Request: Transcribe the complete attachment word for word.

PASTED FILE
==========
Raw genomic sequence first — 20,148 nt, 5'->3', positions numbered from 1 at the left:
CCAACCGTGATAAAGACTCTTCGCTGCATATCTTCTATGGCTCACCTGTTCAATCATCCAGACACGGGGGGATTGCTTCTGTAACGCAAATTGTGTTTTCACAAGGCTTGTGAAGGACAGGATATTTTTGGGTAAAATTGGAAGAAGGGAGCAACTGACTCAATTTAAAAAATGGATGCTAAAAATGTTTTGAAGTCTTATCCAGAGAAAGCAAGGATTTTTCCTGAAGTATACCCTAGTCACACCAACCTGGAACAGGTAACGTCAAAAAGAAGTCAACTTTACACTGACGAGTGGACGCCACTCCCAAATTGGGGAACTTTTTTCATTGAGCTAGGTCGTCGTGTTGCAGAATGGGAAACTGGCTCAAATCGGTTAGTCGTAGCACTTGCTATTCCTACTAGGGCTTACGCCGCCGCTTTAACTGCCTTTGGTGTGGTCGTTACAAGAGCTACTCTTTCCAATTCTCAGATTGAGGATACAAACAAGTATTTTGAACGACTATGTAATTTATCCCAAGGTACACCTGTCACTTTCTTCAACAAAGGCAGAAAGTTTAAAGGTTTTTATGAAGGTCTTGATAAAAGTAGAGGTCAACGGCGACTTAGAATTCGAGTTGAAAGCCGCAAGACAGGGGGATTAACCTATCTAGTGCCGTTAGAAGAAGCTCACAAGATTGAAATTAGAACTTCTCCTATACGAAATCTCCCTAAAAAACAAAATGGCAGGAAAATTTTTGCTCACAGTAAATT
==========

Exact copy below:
Raw genomic sequence first — 20,148 nt, 5'->3', positions numbered from 1 at the left:
CCAACCGTGATAAAGACTCTTCGCTGCATATCTTCTATGGCTCACCTGTTCAATCATCCAGACACGGGGGGATTGCTTCTGTAACGCAAATTGTGTTTTCACAAGGCTTGTGAAGGACAGGATATTTTTGGGTAAAATTGGAAGAAGGGAGCAACTGACTCAATTTAAAAAATGGATGCTAAAAATGTTTTGAAGTCTTATCCAGAGAAAGCAAGGATTTTTCCTGAAGTATACCCTAGTCACACCAACCTGGAACAGGTAACGTCAAAAAGAAGTCAACTTTACACTGACGAGTGGACGCCACTCCCAAATTGGGGAACTTTTTTCATTGAGCTAGGTCGTCGTGTTGCAGAATGGGAAACTGGCTCAAATCGGTTAGTCGTAGCACTTGCTATTCCTACTAGGGCTTACGCCGCCGCTTTAACTGCCTTTGGTGTGGTCGTTACAAGAGCTACTCTTTCCAATTCTCAGATTGAGGATACAAACAAGTATTTTGAACGACTATGTAATTTATCCCAAGGTACACCTGTCACTTTCTTCAACAAAGGCAGAAAGTTTAAAGGTTTTTATGAAGGTCTTGATAAAAGTAGAGGTCAACGGCGACTTAGAATTCGAGTTGAAAGCCGCAAGACAGGGGGATTAACCTATCTAGTGCCGTTAGAAGAAGCTCACAAGATTGAAATTAGAACTTCTCCTATACGAAATCTCCCTAAAAAACAAAATGGCAGGAAAATTTTTGCTCACAGTAAATT